According to NBC News, a Buckingham Palace source said that the monarch, who is 95 years old, decided to relocate the festivities to Windsor Castle, England rather than traveling to Sandringham.

According to the source, the decision was taken because COVID-19 cases in the United States and across the pond are on the rise. There has been an increase in the number of cases due to reports about the omicron variant.

Queen Elizabeth II records Christmas Broadcast

After recording her Christmas Day broadcast, Queen Elizabeth II sits at a Buckingham Palace desk.John Stillwell/WPA Pool/Getty Images

The source said that members of the royal family will still be present for the Windsor celebration during Christmastime. However, they must follow safety guidelines.

This is the second consecutive year that the queen has departed from the tradition. The coronavirus concern led to the cancellation of last year’s trip by Prince Philip and Queen Elizabeth, who both died in April at the age of 99.

“Having considered all of the relevant advice, the Queen & the Duke have decided that this Christmas they will spend it quietly in Windsor,” a spokesperson for Buckingham Palace told NBC News.

Christmas Broadcast

In 1952, Queen Elizabeth II broadcasts her first Christmas broadcast from Sandringham House in Norfolk.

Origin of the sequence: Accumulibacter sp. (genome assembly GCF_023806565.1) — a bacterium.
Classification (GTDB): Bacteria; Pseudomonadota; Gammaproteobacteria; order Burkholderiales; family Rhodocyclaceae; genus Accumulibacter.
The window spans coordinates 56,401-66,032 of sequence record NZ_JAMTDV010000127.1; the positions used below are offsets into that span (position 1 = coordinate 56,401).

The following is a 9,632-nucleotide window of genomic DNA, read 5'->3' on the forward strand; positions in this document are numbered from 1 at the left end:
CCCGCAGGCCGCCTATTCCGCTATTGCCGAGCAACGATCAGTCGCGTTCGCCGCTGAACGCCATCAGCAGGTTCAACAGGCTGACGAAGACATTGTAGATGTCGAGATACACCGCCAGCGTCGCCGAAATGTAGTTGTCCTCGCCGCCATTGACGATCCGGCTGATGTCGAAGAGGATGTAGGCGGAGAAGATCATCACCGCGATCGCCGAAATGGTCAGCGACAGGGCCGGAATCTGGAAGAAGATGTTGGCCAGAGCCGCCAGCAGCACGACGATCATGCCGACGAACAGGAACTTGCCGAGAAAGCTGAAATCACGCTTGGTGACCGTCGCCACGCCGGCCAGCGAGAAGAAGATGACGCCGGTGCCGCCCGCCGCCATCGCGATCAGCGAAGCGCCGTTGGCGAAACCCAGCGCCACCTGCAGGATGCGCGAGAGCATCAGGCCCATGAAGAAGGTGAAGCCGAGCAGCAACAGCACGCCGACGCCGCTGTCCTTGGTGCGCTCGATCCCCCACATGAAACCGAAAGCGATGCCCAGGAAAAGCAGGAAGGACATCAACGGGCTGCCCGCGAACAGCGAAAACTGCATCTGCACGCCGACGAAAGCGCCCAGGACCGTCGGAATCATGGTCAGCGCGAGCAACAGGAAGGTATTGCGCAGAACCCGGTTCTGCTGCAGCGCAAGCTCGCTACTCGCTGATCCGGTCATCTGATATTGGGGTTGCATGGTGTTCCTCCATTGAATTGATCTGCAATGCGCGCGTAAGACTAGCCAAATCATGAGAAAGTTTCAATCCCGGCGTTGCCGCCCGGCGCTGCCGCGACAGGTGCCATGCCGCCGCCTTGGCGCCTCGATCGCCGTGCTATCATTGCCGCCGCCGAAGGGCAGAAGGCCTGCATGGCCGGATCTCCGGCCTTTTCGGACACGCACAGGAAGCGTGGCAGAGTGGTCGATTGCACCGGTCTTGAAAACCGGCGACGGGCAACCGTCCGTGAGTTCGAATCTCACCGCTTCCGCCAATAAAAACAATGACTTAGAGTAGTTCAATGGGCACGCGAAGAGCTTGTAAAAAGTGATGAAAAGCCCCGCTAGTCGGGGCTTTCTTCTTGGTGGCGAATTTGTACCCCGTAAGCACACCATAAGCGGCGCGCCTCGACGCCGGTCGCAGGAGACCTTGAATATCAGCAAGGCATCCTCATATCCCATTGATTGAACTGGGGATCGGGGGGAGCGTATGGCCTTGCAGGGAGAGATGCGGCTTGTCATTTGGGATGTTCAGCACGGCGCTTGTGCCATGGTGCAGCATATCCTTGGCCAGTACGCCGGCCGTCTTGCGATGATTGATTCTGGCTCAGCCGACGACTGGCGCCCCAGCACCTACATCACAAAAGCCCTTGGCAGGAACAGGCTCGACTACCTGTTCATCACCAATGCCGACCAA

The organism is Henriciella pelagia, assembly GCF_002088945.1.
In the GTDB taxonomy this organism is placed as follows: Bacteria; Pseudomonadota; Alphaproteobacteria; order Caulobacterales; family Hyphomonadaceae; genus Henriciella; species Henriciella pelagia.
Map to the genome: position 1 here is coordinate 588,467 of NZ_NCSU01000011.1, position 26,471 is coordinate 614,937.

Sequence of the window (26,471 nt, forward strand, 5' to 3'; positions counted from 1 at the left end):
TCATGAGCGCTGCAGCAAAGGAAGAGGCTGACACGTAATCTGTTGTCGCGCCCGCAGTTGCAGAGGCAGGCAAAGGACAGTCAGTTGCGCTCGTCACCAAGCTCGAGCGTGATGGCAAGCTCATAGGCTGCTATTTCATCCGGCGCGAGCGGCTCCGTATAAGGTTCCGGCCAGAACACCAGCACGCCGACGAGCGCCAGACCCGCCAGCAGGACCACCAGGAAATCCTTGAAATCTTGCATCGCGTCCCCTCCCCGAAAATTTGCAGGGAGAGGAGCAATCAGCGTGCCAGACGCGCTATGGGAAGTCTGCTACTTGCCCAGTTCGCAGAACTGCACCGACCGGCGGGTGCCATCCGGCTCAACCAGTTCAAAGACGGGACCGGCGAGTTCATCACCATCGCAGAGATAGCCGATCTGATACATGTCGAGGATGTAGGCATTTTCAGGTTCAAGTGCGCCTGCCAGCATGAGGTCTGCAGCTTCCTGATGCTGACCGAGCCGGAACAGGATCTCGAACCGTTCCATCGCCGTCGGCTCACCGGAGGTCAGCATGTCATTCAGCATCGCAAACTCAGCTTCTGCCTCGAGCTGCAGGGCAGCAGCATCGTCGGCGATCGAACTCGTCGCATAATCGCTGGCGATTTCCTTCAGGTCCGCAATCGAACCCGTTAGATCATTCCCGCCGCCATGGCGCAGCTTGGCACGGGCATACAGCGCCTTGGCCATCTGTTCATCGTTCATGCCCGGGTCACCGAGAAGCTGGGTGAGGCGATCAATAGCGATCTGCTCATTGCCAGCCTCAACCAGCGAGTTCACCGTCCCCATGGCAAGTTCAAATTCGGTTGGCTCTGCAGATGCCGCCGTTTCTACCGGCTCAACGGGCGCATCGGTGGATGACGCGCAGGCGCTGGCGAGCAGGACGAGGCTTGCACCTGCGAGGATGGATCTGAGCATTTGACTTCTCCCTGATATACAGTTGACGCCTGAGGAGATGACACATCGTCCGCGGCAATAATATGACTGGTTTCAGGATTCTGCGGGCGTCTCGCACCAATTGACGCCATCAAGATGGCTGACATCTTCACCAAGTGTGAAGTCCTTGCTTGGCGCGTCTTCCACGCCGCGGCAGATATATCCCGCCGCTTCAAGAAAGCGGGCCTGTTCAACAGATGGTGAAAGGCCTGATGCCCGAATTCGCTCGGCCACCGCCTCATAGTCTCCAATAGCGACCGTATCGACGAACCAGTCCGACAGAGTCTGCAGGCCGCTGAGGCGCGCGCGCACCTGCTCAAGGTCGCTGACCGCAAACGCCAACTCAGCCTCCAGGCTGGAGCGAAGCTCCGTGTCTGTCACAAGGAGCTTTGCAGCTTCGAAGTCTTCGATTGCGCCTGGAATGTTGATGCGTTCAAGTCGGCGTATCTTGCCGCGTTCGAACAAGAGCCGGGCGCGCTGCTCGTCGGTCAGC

The queen would typically gather with her grandchildren, great-grandchildren, and children at Sandringham House during the holidays. The family would go to St. Mary Magdalene on Christmas morning for services. For the ritual, many people travel by foot from the main house towards the church.

The religious ceremony was over. After that, the queen would return to her home to give her televised Christmas Day speech. In 1957, she delivered her first televised Christmas speech. Before that, messages were broadcast via radio.

While the tradition of trekking to Sandringham has been around for a while, royals have changed their Christmas plans several times over the years. The family spent many holiday celebrations near Windsor Castle in the 1960s because Prince Philip and the queen were still young. The pair didn’t attend the Sandringham commemoration in 2016 because they had “heavy colds”.

Prince Philip and Queen Elizabeth II celebrate Christmas at Windsor Castle in 1969 as they finish decorating a tree.

While the family will likely not experience a change of scenery, it will be the first Christmas without her husband.